Body Politics: From Rights to Resistance featured information sessions with lawyers, activists, and grassroots organizers on issues of bodies under duress: civil disobedience, protest, healthcare, policing, prisons, immigration, environmental contamination, and indigenous rights. Each session focused on resource sharing and modes of resistance, and included presentations followed by discussion with the audience. This session featured Chris Amato and Joel R. Kupferman.
At the time of this program, Chris Amato was senior attorney with the Northeast office of Earthjustice, a not-for-profit environmental law firm. Prior to joining Earthjustice, Amato was Assistant Commissioner for Natural Resources at the New York State Department of Environmental Conservation where, among other things, he drafted and implemented the Department’s first Indian nation consultation policy. While serving as Deputy Chief of the New York State Attorney General’s Environmental Protection Bureau, Amato was lead counsel in the first joint prosecutions brought by a state and Indian nations under the Resource Conservation and Recovery Act and the Native American Graves Protection and Repatriation Act. While in private practice, Amato served as Environmental Counsel to the Onondaga Nation and worked with the Cayuga, Tonawanda Seneca, and Tuscarora nations on environmental, cultural resource, and treaty rights issues.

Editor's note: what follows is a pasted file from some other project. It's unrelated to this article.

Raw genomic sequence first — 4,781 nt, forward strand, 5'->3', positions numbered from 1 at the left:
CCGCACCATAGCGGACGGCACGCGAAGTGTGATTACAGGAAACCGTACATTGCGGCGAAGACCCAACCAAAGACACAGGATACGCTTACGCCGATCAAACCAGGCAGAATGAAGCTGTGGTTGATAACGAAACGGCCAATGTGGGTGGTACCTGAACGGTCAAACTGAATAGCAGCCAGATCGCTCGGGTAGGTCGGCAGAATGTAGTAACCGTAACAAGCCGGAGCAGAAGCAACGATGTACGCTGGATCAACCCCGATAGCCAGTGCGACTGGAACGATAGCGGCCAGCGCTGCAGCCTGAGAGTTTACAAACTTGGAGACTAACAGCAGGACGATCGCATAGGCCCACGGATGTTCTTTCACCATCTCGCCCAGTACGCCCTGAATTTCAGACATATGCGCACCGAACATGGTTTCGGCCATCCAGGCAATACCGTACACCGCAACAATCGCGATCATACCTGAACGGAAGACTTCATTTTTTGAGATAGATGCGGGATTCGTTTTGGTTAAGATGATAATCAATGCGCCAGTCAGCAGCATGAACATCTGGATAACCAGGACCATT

Joel R. Kupferman was co-chair of the Environmental Justice Committee at the National Lawyers Guild, and the Executive Director of New York Environmental Law & Justice Project and the Environmental Justice Initiative for Haiti. In these capacities, he offered environmental law justice counseling for cases in Standing Rock on behalf of the Ramapough Lenape Nation in New Jersey, among many other cases. He focuses on water and air issues that affect the vulnerable environmental justice community.